The theme of this year’s International Women’s Day is #BeBoldForChange – in pursuit of a more inclusive and gender equal world.
I hold in highest esteem the bold and dedicated human beings who are marching together to fight for inclusivity in our world.
But the fight for equality can be a slippery slope, in my humble opinion.
In the name of gender equality and gender parity – We are teaching you, our dear daughters, and rightly so – to pursue higher education, and to impact the global economy.
We are teaching you to earn money like a man, to acquire success like a man, and to be assertive like a man.
We are teaching you to fight gender discrimination, to have your vote included and your voice heard, like a man.
But we have forgotten to teach you how to love like a woman.
For 30 years as a Jewish education professional, I have been watching the growth of inspiring and impressive single young women (and men) who have been taught the professional skills to pursue an exceptional resume and a great career.
But in the realm of Love Relationships, I have witnessed an overwhelmingly widespread history of hurt and pain, confusion, and disappointment.
And here is my bold statement for International Women’s Day: To what extent can we pursue relationships the way we pursue a career?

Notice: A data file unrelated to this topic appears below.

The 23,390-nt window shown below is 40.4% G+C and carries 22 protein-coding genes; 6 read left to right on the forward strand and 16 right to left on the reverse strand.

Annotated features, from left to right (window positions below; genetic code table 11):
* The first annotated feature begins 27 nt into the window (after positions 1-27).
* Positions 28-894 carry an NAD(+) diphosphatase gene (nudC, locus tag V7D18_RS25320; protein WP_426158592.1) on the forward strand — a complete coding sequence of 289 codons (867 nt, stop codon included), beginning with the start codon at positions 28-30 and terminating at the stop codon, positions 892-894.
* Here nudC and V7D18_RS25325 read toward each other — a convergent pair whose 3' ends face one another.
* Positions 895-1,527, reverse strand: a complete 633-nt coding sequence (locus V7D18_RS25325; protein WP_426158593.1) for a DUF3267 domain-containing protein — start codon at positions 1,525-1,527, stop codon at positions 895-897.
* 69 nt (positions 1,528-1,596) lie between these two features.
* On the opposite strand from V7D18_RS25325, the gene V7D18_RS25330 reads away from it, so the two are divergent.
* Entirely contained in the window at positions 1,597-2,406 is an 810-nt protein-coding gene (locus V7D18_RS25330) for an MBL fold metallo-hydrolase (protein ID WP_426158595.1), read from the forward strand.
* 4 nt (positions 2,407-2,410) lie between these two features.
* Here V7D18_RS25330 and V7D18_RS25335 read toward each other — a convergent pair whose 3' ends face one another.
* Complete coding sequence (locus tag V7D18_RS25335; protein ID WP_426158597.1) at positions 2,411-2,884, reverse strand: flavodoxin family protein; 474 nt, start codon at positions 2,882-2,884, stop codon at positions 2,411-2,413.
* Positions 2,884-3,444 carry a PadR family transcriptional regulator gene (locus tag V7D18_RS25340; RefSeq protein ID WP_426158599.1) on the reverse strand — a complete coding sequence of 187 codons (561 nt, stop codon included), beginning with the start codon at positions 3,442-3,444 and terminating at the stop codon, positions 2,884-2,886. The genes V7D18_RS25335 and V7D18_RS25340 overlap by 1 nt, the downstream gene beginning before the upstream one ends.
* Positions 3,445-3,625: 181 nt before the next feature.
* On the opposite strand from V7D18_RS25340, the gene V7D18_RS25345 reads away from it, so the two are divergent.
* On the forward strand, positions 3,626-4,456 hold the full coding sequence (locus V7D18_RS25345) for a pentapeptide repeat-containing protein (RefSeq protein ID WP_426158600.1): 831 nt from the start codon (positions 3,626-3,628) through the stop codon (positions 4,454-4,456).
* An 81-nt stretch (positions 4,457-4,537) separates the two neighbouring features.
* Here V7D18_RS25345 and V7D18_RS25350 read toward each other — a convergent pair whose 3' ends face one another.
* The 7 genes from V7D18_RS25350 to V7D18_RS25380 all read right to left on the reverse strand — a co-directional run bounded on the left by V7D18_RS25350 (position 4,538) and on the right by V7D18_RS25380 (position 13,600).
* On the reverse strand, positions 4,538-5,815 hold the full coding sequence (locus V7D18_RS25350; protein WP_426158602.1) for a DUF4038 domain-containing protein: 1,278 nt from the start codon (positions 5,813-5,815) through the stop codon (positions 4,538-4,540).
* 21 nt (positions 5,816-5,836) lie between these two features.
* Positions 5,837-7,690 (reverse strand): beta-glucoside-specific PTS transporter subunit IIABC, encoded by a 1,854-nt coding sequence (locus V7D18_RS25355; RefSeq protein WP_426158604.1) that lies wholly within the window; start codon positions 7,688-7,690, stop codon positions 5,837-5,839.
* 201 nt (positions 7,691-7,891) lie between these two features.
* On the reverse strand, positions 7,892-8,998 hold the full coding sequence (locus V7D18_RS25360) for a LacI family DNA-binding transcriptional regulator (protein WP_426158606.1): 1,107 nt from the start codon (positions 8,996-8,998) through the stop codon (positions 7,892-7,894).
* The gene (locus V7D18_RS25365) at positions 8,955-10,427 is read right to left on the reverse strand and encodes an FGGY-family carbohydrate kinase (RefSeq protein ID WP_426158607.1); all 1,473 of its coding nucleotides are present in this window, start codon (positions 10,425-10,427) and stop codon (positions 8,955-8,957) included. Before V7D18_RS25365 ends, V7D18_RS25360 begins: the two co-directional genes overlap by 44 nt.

When we pursue a career, we have our eyes and our GPS set on the future, on where we are heading. The excitement of the day to day may not always be present in our studies and practice to get there. Yet we find satisfaction and sometimes even elation in investing our time and energy because we believe in where we are heading.
But in our love relationships we often act unprofessionally. We look for excitement, romance and intimacy before we set our GPS on our destination – before we clarify what we value, and where we want that relationship to be in one year, in five years, in fifty years.
If we want to be professional about our relationships, the questions we must ask ourselves are not only “Do we have fun together, are we compatible, and do we have deep feelings for each other?”
Among the harder questions that we need to ask ourselves and our potential (or current) partners are – How do we envision celebrating Shabbat together? To what extent do we aspire to continue our own education, and to teach our children a living thriving Judaism? To what extent are we dedicated to find the kind of communities and kindred spirits that share our values and feed our souls?
Romance is like the engine of a car. Without the engine, the car doesn’t move. But the vision of where we are headed, of what we are building together is like a well oiled steering wheel, without which the car sooner or later will run off the road and crash into a lamppost, or worse.
My bold question for us to ask ourselves is: What would it take for me to be a bit more professional in the way I love? Do I value myself and my future enough to hold off the beckoning call of romance until I have clarified my long term destination? Can I seek a life partner who shares my visions, and wants to partner with me in creating a family and a future?
As women, we must lead this fight, boldly and with conviction. We must search inward for what we value. We must envision a life of meaning for ourselves, and invite our men to march with us in this fight.
Pardes 360 is a series of responses to world current events by Pardes faculty in 360 words (or sometimes a few more). The views expressed in the articles are those of the author and do not reflect and institutional stance. To read other Pardes360 articles, click here.